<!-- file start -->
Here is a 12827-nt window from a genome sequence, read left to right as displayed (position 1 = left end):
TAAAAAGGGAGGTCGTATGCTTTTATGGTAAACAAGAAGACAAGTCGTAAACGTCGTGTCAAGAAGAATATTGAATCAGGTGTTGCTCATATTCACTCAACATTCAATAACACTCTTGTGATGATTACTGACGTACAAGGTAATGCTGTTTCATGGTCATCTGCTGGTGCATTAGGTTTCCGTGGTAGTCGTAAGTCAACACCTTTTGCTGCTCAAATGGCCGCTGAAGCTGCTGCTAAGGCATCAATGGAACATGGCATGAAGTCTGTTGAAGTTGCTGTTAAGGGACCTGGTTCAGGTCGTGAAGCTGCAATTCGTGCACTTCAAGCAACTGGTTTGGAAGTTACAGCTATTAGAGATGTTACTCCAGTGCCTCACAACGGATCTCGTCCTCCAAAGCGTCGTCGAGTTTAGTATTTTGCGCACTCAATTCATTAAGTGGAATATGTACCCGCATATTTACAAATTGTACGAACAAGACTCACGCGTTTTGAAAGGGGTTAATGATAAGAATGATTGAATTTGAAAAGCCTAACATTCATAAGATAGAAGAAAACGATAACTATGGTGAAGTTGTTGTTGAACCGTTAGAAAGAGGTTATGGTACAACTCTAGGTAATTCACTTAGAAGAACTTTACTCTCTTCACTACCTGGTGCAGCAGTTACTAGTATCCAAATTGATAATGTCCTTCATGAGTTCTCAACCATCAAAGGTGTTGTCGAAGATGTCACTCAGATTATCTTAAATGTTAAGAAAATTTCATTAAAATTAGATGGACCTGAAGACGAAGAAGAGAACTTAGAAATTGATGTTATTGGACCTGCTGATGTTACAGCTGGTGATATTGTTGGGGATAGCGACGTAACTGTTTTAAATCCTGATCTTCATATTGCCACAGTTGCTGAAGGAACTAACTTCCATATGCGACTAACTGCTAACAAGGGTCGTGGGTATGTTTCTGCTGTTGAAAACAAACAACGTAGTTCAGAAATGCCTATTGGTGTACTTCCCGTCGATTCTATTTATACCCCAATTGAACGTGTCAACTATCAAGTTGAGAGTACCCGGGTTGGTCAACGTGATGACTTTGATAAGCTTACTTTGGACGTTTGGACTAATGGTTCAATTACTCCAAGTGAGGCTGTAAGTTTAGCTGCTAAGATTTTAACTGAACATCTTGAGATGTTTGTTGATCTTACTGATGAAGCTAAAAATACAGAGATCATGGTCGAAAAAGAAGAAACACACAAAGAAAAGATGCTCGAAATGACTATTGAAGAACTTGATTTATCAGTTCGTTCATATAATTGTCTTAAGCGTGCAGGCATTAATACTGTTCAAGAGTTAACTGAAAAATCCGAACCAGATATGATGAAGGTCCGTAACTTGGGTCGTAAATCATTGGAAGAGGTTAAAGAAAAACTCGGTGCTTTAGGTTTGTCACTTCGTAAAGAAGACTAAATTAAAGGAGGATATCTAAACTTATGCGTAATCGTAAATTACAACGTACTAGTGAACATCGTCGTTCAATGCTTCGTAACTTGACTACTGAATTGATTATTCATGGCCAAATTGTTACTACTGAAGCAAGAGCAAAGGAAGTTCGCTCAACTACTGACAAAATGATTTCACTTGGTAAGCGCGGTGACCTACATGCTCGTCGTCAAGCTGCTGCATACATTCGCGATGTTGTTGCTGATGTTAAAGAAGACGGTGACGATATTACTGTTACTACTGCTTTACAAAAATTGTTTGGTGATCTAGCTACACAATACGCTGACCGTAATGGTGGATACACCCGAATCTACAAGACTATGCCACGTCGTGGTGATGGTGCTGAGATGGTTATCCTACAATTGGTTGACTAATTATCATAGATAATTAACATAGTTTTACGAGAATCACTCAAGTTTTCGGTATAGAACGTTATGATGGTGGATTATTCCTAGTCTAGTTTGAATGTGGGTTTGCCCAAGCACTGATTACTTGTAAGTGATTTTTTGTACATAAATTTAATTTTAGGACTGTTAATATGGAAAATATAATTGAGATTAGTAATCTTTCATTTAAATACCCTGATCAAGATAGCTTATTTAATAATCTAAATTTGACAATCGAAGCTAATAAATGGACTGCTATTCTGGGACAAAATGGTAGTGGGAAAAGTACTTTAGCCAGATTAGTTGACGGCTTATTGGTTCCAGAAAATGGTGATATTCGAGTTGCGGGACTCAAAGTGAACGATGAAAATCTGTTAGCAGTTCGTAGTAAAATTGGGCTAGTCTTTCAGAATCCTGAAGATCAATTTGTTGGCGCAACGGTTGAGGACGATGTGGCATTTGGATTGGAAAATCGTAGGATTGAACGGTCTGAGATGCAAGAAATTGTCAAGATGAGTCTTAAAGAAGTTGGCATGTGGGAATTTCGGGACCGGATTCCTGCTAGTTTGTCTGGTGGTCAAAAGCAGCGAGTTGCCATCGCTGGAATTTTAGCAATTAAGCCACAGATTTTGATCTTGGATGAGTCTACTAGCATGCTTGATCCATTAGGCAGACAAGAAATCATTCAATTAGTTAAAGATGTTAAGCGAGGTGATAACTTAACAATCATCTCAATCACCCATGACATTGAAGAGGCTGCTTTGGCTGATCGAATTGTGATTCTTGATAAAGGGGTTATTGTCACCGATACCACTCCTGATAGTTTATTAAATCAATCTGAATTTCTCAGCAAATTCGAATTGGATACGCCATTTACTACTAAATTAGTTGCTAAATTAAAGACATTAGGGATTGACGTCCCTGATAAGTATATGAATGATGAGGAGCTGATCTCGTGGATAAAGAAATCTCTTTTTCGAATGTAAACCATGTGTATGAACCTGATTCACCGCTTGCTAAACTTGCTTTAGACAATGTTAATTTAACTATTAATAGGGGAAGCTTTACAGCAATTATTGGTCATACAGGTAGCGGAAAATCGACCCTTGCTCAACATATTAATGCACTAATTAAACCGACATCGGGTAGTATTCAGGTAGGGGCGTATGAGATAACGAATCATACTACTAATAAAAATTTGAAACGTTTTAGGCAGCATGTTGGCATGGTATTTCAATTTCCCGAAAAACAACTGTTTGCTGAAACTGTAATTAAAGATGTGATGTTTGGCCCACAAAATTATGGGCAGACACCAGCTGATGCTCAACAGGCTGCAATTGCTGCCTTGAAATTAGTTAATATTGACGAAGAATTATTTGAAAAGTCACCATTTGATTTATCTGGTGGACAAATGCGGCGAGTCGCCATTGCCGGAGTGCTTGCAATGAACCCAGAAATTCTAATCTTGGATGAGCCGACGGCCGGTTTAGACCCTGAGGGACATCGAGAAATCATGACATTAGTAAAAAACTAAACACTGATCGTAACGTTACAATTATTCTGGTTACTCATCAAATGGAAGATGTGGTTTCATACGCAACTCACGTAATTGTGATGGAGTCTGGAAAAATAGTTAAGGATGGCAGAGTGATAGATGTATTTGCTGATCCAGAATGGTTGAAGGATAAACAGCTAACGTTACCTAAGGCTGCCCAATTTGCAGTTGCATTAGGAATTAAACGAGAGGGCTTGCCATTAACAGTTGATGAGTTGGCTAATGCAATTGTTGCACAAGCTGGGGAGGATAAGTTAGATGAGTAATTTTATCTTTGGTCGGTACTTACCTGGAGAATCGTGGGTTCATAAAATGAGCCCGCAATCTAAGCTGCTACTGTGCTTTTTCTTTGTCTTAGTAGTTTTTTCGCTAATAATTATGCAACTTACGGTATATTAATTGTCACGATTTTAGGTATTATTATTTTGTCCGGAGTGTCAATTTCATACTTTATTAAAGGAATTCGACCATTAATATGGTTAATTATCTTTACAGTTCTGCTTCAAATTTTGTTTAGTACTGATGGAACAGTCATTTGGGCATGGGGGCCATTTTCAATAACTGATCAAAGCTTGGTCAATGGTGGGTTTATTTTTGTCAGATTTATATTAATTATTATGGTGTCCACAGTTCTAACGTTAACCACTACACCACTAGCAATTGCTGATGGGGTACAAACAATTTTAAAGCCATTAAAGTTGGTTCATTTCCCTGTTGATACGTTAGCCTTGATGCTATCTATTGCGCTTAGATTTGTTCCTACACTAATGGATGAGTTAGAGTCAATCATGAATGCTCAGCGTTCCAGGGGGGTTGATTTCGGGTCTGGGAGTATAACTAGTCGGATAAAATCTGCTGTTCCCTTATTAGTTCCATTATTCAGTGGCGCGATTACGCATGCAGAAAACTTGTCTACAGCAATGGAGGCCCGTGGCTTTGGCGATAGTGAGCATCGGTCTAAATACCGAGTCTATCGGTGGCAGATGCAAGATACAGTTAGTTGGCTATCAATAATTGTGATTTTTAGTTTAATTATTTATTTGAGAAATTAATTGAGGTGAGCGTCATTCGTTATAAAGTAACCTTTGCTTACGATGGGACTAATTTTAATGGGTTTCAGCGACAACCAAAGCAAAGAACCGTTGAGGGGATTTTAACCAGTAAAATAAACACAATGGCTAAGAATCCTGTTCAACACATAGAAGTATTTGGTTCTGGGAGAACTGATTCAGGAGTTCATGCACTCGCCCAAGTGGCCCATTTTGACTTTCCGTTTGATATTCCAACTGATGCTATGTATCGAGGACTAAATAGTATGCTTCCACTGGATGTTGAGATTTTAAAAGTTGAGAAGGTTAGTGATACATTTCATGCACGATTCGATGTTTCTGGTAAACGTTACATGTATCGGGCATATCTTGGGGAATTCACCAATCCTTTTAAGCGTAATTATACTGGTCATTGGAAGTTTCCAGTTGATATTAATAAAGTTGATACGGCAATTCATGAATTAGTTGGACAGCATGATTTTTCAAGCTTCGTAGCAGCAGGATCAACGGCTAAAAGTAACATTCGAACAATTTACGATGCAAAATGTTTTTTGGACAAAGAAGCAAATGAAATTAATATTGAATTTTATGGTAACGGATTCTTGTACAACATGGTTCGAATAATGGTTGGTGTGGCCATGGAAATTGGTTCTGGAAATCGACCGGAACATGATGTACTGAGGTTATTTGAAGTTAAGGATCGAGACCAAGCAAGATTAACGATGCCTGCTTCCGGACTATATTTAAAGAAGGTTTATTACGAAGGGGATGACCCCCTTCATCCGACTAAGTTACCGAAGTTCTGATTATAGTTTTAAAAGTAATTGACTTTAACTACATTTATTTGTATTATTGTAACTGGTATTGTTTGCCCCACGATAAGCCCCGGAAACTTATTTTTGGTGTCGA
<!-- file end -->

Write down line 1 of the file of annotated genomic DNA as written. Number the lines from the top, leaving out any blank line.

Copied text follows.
Here is a 12827-nt window from a genome sequence, read left to right as displayed (position 1 = left end):